In 1946, Renault ditched the emblem and went back to their tried-and-true diamond shape as the sole element. However, this time, the Renault diamond was now yellow and black, which represents friendliness, youth, and warmth. Previously, the brand used a serif font for the company name, but they replaced it with a sans-serif for a friendly and modern feel.
Renault’s next redesign of ‘59 reverted to their earlier logos. The company’s name remained front and center inside the diamond; the diamond was named “Pointe de Diamanté”, which means “diamond tip” in French. The diamond was slightly narrowed and elongated making the overall brand aesthetic more elegant.
Renault’s logo underwent a major overhaul. A bright yellow square frames 2 white arrow-like icons creating a diamond in the negative space. Previously, the company’s name was centered, but now it’s on the bottom of the logo enclosed between 2 black horizontal lines.
As you can tell at this point, Renault retained a few key elements in their logo no matter how much it changed. First is the black and yellow color palette, next is the diamond shape, and lastly is the sans-serif font. Over the next few logo redesigns, you’ll notice that these elements show up.
Many of the same elements of the previous logo are present here. This redesign is more like a trimmed down, sleek logo. The brand decided to tone down the bright yellow to a darker shade. Renault’s designers keep flip-flopping between serif and sans-serif font for the typeface. This time they went with a timeless serif font with thick lines and distinct serifs (stroke) on the ends.
The 1992 redesign took on a 3D shape giving the overall logo a strong and eye-catching look. The Renault name appeared under the diamond icon in the same font as the previous logo.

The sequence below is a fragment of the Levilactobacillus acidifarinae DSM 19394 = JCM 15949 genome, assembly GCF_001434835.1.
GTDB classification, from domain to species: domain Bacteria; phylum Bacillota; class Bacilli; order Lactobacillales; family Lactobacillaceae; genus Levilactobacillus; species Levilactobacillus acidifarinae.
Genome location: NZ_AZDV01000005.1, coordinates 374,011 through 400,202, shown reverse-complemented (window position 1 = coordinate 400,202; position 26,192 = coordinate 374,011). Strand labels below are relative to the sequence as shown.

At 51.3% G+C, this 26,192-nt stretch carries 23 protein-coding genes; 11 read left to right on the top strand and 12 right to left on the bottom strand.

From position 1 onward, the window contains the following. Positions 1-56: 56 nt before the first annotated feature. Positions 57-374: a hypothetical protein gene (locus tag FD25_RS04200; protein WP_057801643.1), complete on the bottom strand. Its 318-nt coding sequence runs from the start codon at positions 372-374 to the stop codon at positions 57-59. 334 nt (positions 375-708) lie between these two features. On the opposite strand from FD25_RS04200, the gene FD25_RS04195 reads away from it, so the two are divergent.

They brought the yellow/orange color scheme back. And this redesign enhanced the 3D effect all thanks to the metallic shades and shadows of the diamond. The Renault font is still a serif, but with a less obvious serif (stroke).
No, your eyes don’t deceive you and I didn’t make a mistake—the last logo and this one are virtually exactly the same. The one difference is that Renault moved their company name outside the frame to inside the orange box. Never underestimate the little things, right?
And the yellow’s gone again (they really couldn’t make up their mind!). The diamond kept its metallic, 3D appearance. The text looks very similar to the other logos, but the serif type was changed again and the letters were placed further apart.
3D was out, minimalist was in. The new Renault logo design was based on flat lines and a monochrome palette. The serif Renault text was replaced with sans-serif, and they moved the text to sit in the center of the diamond like it was in the early days of the brand. The diamond is made up of parallel lines that also hearken back to the company’s earlier logos.
Now that you’ve reached the last logo redesign, you can probably tell how they got to this point. Meaning, all the logos that came before took inspiration from the one before them. 2 single lines that are interconnected to create the iconic diamond shape.
Renault’s logo evolution tells an interesting story about a brand that was finding its visual identity. The French auto company went through many logo redesigns over the years, but it’s always maintained essential brand qualities. Their current logo is sleek, modern, minimal, durable, and timeless. If you’re creating your own logo, consider how you can portray these traits as well in your design.
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Carly Miller is a freelance content writer specializing in all things branding related. When she’s not writing, you’ll find her traveling, playing with her dog, or reading a good book.